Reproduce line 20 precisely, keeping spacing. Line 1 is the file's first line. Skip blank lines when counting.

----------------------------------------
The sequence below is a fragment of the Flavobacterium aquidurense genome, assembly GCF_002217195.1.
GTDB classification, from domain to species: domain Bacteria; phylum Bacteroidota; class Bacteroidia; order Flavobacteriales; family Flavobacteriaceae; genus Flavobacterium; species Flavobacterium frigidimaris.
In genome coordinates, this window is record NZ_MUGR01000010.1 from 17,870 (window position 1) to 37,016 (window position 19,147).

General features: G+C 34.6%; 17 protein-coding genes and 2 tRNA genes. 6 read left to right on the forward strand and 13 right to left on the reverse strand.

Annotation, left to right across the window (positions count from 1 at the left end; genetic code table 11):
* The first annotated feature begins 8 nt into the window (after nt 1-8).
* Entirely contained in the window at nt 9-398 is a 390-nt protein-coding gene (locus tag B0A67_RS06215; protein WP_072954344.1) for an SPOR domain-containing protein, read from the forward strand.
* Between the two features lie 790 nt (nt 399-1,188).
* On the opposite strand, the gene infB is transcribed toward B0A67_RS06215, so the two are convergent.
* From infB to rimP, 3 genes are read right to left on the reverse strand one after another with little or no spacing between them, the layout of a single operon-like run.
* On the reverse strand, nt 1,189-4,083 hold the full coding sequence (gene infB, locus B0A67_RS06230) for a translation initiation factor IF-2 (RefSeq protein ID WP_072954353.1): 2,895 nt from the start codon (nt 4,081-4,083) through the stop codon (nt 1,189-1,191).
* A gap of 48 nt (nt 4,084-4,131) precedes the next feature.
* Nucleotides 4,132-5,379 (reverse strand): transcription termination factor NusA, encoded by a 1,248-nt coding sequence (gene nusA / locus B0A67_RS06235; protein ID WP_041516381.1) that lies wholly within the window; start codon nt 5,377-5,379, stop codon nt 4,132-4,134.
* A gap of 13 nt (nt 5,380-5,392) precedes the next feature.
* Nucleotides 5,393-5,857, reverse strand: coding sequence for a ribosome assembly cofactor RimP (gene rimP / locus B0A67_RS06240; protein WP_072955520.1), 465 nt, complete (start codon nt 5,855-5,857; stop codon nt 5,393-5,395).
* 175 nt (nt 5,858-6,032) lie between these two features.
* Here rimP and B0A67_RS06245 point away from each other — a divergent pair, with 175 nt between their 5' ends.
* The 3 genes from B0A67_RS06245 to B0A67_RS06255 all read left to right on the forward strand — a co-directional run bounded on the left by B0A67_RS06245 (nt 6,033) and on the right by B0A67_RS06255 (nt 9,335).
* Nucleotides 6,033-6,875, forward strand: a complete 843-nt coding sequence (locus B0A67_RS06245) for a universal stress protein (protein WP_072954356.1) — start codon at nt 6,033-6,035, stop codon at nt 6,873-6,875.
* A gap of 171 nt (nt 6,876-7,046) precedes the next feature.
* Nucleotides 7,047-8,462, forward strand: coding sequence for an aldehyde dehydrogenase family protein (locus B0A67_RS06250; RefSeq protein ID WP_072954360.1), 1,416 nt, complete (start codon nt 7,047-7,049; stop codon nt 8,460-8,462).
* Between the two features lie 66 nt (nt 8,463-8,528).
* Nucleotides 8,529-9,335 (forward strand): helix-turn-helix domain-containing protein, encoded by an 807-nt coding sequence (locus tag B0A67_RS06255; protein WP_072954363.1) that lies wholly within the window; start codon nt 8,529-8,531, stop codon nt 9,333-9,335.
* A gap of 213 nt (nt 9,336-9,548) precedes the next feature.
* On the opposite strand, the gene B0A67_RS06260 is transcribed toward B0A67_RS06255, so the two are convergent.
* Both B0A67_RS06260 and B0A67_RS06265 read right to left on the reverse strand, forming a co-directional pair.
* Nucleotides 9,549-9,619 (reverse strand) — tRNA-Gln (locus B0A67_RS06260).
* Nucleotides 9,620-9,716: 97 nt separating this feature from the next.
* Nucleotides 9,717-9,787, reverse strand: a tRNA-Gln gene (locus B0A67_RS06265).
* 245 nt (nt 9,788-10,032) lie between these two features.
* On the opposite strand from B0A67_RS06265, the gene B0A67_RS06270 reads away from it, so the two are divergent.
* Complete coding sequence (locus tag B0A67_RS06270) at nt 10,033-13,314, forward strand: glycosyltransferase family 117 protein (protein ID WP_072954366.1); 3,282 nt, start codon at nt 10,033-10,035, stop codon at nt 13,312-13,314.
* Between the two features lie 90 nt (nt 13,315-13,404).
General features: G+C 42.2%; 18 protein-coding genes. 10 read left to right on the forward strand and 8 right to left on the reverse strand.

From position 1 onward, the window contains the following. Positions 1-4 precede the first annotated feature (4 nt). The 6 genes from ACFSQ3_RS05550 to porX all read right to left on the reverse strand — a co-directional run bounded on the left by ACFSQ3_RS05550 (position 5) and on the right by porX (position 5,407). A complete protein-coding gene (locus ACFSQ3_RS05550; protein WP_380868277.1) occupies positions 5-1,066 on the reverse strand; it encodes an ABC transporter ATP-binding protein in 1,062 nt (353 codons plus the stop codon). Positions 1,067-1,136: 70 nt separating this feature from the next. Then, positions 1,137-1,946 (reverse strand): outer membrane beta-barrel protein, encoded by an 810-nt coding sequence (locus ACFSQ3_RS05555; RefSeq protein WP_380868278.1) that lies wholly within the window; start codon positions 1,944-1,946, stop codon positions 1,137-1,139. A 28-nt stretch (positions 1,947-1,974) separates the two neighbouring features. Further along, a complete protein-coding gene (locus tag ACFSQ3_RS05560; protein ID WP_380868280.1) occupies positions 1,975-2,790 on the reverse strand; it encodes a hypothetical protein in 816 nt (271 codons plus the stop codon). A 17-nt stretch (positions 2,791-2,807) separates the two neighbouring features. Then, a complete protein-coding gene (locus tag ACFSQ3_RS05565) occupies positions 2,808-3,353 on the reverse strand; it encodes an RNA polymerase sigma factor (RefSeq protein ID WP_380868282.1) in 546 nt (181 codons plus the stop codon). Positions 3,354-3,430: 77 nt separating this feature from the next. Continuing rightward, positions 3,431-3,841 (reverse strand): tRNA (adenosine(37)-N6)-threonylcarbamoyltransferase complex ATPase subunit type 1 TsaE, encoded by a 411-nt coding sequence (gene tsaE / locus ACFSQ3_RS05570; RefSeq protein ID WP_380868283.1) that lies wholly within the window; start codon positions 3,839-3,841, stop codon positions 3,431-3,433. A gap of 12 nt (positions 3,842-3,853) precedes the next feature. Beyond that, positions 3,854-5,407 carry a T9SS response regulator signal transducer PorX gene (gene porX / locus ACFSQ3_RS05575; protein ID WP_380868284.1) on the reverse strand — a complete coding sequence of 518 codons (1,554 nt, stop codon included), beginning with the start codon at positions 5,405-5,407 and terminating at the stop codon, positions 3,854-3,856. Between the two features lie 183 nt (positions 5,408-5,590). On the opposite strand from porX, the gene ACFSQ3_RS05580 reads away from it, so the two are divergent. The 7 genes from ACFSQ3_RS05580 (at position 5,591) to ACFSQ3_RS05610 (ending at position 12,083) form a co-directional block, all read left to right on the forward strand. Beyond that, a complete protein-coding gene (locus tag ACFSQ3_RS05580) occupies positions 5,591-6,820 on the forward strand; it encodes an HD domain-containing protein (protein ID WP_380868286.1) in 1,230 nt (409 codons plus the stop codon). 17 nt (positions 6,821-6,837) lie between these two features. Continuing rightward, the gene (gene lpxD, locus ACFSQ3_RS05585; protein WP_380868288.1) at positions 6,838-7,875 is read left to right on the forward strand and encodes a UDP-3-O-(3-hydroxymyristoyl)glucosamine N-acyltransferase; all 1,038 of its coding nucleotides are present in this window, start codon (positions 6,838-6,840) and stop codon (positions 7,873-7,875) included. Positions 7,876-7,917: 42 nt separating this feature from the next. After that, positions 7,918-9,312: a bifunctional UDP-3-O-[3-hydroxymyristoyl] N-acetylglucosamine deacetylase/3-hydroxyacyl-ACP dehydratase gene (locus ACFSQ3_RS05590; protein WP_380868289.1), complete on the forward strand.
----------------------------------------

* A gap of 171 nt (nt 6,876-7,046) precedes the next feature.